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I'm looking for advice on whether to use a digital FP or RPTV for the home theater I'm planning in my family room. I have 16' front to back wall and could have a 7' wide 16x9 screen. As this is not a dedicated room, the system will be used for regular TV watching during the day as well as films in the eve. No direct sunlight on the screen, but the room cannot be blacked-out either.


So does this group recommend a digital FP (which) or a RPTV (I'm leaning towards the Pioneer Elite Pro710HD)?
 

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During the day with ambient light your RPTV image will be a little washed out. To overcome that you might have to drive it harder thus risking burn-ins etc cuz most TV programming is still 4:3.


With a lamp PJ, you still have to have some control over lighting, else you have to go for something in excess of 1100 lumens which means an expensive PJ with greater fan noise and to achieve an acceptable picture, you'd have to drive it harder, the bulb will give in much earlier than it's rated hours resulting in increased recurring costs.


so pick your poison.


I'd suggest controlling ambient light first.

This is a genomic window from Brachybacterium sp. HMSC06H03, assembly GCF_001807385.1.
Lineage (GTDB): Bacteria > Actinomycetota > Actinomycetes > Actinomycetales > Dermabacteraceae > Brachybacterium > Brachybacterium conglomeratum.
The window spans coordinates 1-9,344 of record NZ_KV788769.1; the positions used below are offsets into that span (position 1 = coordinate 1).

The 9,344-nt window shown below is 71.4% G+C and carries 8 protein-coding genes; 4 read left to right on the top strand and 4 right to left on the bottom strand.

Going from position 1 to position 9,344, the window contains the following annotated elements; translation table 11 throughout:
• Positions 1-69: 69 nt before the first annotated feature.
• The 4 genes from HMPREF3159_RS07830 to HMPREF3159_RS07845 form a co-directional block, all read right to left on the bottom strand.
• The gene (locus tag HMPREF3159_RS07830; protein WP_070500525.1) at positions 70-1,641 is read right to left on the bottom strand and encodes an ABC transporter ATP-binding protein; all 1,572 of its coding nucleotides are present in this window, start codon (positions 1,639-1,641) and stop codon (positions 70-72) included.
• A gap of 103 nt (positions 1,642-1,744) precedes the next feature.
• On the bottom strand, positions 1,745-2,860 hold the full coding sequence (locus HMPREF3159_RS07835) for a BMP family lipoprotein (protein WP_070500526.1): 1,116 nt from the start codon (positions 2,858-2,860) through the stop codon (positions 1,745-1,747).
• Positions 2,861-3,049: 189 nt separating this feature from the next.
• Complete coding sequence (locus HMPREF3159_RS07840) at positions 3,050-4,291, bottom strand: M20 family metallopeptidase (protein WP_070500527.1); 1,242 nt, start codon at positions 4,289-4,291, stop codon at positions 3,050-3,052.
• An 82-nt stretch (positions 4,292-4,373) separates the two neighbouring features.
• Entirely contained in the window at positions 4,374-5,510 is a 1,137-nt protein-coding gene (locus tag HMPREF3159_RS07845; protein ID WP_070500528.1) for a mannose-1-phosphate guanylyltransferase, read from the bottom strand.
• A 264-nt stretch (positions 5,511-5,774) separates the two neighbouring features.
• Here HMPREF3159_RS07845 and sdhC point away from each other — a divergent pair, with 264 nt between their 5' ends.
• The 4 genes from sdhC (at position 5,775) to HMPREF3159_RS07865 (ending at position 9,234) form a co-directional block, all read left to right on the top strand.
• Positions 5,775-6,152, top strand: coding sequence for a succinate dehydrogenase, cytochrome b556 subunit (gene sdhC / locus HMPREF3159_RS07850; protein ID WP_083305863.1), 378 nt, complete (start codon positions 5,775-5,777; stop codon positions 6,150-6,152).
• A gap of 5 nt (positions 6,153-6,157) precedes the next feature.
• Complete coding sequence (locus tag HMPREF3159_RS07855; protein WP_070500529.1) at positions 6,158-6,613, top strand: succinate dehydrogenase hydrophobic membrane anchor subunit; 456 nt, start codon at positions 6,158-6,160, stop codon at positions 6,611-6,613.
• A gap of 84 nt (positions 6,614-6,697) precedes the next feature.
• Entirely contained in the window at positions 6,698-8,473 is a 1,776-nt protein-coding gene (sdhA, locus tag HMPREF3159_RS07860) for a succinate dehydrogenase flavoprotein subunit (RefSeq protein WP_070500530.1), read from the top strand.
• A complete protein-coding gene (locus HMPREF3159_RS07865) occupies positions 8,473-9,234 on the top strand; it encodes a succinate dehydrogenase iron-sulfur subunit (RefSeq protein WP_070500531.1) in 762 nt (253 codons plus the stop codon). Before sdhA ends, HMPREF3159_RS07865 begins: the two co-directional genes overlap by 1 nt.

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Buyer's Guide to HTPC for Newbiess>c>
 

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After one day with my new "used" projector i am plesently supprised to be able to watch it in mid day with very little light control on a painted white wall. Sure the colors are washed out, but at least i can see the entire image. When watching in the same lighting conditions on our direct view set the glare in some spots on the screen makes it impossible to watch. The same is true of most rear projection sets and the anti glare screens significanty cut down the viewing angle. I think that at the price of the pioneer set you should be able to find a bright projector with at least enough money left over to buy a replacement lamp.